Not so much an answer as an extended comment:
I flat-out disagree with your statement that the concept of a field in physics  is essentially a very large 2d array with infinitely small points. A field is continuous, for any field there is a value for each point in space-time.
Your (mis-)statement of the nature of a field has led you to assuming that an array is a suitable data structure. This is not a bad assumption; the array (in as many dimensions as you care to wrestle with) is one of the data structures most frequently used in computer programs which compute on fields.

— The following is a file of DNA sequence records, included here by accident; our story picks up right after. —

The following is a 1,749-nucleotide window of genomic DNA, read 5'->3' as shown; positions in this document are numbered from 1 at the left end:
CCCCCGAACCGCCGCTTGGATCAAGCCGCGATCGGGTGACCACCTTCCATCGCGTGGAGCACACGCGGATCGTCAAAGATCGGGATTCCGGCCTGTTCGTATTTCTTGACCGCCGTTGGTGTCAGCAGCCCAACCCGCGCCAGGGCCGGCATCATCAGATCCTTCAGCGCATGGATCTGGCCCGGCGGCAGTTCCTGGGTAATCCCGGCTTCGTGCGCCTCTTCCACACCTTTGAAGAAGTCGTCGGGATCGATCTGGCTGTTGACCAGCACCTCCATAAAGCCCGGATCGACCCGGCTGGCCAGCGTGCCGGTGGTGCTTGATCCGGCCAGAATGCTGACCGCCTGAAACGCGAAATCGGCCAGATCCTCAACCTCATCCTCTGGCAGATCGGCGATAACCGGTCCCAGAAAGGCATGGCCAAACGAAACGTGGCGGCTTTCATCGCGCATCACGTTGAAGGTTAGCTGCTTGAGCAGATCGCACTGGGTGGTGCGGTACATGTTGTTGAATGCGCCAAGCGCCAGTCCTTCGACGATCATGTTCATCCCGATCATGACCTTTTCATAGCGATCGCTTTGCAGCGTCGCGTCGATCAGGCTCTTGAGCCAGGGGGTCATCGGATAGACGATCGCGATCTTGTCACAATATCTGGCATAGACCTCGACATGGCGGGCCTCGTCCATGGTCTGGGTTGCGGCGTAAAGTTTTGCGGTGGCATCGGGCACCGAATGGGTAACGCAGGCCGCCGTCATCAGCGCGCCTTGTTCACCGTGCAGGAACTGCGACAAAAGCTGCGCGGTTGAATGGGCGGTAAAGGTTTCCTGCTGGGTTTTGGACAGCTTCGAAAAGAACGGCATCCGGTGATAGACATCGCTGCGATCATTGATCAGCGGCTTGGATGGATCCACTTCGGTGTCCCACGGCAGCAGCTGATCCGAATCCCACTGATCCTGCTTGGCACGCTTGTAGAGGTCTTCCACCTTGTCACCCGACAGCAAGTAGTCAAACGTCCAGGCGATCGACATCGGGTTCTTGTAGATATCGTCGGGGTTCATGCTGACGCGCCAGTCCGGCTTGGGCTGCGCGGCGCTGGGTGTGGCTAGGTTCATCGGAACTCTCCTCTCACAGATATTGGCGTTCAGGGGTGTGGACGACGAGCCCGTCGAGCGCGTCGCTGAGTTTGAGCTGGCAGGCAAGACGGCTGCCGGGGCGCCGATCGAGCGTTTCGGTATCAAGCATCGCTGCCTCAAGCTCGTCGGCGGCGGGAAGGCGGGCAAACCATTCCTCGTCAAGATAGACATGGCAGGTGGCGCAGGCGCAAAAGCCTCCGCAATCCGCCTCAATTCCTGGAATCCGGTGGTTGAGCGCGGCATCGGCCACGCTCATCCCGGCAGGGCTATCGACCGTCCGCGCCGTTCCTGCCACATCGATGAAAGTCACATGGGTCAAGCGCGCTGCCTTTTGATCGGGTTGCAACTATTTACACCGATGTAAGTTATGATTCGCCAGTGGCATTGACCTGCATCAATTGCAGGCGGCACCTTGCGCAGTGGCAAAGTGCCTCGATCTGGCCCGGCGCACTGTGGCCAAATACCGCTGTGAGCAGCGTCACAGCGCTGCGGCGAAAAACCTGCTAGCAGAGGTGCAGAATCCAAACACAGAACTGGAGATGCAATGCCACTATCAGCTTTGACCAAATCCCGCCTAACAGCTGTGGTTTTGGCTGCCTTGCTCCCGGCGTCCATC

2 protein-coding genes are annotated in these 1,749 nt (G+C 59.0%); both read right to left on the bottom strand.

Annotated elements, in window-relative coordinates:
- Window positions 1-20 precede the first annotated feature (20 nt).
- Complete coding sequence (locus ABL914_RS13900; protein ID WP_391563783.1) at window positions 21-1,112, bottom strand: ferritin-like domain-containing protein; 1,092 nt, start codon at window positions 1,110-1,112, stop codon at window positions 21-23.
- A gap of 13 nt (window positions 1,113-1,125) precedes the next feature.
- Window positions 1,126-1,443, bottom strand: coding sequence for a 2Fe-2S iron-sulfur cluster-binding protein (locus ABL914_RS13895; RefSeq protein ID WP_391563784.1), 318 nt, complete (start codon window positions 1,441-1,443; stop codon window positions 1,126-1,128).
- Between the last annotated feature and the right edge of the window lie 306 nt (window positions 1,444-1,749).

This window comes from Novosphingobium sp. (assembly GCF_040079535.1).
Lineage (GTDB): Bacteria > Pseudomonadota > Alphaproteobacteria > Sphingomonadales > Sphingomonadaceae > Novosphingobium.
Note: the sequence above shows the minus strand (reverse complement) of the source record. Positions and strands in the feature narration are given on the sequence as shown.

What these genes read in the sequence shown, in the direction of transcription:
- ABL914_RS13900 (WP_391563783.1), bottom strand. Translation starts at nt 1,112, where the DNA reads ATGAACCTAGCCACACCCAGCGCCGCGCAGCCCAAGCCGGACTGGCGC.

Look inside the computational cores of most of the codes running on most of the world's supercomputers and you'll find some variation of the array being used to model a field over a limited volume of space. Frequently the variation employed will be a sparse array, especially for fields which are almost entirely uniform (eg the distribution of mass in the universe) with only local non-uniformities. There is a variety of representations for sparse arrays in common use, Wikipedia will elucidate.